A color photograph of a huge stone Buddha in Bodh Gaya, India. The photo is taken from a low angle so the Buddha towers over the viewer. In the foreground, his hands are folded in his lap and they appear enlarged. His distant face is stern.

I spent most of last year earning no income, and I also spent a lot of time learning about Effective Altruism. The EA philosophy, as I understand it, is that people who can afford to be charitable ought to give some money to the most effective charities. We should send money where it will do the most good, even if it helps distant strangers rather than the people we know in our families and communities.

As I said in a dharma talk last year, Effective Altruism bears some resemblance to the principle of “universal goodwill” in my religion, Buddhism. In the Karaniya Metta Sutta, Buddha said:

Just as a mother would protect her only child at the risk of her own life,
even so, let one cultivate a boundless heart towards all beings.

Buddha emphasized the practice of compassion toward all beings, more than effective action to materially benefit them. Here I part ways with the old man. I do not actually care about distant strangers in poor countries. But I can nevertheless muster the willpower to donate ten percent of my income to their material welfare, so now that I’m earning a salary again, that’s what I’m doing. For the moment, I’m donating to the GiveWell Top Charities Fund, it seems like they’re trying hard to optimize effectiveness.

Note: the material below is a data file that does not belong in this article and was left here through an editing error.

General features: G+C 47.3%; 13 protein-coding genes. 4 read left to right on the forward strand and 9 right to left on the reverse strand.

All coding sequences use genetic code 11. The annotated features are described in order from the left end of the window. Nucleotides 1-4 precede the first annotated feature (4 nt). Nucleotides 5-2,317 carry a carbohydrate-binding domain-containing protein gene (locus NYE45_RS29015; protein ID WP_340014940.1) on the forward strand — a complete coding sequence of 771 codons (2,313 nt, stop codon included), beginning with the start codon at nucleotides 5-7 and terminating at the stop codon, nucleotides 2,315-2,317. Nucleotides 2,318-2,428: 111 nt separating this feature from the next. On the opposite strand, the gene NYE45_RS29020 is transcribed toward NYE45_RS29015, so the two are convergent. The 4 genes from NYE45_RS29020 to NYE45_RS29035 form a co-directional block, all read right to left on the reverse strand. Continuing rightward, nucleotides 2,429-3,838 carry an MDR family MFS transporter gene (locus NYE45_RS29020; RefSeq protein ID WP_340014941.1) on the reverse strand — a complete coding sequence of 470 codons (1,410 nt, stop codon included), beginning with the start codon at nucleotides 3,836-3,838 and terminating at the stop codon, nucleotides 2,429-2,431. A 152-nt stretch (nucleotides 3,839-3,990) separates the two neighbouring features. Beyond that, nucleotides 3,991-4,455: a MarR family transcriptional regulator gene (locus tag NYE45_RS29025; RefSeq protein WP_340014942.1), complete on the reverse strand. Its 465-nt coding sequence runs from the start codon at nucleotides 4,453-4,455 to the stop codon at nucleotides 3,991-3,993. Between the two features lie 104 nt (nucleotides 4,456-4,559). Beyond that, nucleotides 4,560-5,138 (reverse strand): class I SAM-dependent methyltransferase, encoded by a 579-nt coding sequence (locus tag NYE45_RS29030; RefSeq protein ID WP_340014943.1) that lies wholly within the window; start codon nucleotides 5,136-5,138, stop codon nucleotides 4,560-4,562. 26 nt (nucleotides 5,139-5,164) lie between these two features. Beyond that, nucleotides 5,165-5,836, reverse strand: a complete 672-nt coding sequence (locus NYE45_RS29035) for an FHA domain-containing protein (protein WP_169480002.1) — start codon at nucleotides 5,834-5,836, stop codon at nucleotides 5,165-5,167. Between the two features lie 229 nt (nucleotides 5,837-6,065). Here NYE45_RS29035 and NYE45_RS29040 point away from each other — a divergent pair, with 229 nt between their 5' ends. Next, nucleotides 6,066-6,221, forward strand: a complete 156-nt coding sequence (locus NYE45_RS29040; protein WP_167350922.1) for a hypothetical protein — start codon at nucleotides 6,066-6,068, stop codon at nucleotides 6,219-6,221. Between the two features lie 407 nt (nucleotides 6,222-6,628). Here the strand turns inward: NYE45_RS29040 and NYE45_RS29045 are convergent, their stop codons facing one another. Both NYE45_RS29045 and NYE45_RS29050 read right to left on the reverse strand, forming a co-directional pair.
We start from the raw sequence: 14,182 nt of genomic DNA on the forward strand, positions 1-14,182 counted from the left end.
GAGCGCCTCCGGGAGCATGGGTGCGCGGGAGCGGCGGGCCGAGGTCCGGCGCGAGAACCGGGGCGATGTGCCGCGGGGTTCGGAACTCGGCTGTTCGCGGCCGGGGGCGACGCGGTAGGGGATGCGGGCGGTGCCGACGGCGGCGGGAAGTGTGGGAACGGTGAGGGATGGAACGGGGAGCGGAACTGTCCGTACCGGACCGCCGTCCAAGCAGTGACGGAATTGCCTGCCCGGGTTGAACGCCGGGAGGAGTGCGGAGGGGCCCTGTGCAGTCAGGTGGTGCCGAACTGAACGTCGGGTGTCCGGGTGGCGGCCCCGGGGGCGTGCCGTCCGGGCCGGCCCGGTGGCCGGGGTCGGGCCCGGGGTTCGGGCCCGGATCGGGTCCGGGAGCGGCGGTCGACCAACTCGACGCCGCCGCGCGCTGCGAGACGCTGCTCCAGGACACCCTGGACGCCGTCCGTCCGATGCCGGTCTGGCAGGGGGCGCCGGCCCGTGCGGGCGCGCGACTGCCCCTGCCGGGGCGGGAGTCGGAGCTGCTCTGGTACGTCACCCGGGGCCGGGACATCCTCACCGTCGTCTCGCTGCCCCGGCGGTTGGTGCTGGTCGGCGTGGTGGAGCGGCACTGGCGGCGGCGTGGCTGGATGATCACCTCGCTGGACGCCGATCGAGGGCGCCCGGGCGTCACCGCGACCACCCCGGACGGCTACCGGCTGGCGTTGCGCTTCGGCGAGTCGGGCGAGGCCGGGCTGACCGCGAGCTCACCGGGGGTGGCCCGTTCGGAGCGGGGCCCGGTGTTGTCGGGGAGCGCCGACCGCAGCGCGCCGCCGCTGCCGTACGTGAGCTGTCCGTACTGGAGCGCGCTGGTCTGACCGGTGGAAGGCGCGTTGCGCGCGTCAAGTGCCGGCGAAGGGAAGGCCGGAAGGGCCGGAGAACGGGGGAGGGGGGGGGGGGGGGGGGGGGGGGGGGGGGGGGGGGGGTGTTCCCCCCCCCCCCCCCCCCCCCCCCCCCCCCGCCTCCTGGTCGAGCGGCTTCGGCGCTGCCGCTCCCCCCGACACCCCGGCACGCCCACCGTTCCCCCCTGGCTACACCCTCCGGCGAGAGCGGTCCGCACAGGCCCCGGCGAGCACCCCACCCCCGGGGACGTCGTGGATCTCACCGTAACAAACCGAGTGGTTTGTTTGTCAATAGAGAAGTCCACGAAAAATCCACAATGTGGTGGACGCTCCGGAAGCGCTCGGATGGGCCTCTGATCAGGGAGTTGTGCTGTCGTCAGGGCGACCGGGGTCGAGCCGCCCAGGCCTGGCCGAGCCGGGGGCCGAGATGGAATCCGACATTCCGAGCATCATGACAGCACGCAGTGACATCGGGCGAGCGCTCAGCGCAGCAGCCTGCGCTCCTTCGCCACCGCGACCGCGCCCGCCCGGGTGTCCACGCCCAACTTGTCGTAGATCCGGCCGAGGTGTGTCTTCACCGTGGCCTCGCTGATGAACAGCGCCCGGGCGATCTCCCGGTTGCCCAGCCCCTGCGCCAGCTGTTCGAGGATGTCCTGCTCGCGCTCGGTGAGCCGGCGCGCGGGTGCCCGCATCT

You might have some objections to Effective Altruism: their big donor Sam Bankman-Fried is a criminal, and the Longtermist offshoot has weird ideas. But that doesn’t dissuade me from giving ten percent of my income to effective charities. Scott Alexander has a short and funny essay about criticisms of EA that closely matches my feelings.

You might not agree that we have a moral obligation to help distant strangers. In that case we have different moral foundations, or we reason from different axioms, and arguing about moral foundations leads to the void of nothingness underlying ethics: Why choose some axioms rather than others? Why use logic to reason about right and wrong? I don’t know. I’m probably a nihilist if you corner me, but it feels good to act like a Utilitarian anyway. And it feels good to publish this blog post encouraging you, if you’re able, to act like a Utilitarian too. So please consider donating a substantial portion of your income to effective charities. If you don’t already, I hope my example will inspire you.

Image: Buddha statue in Bodh Gaya.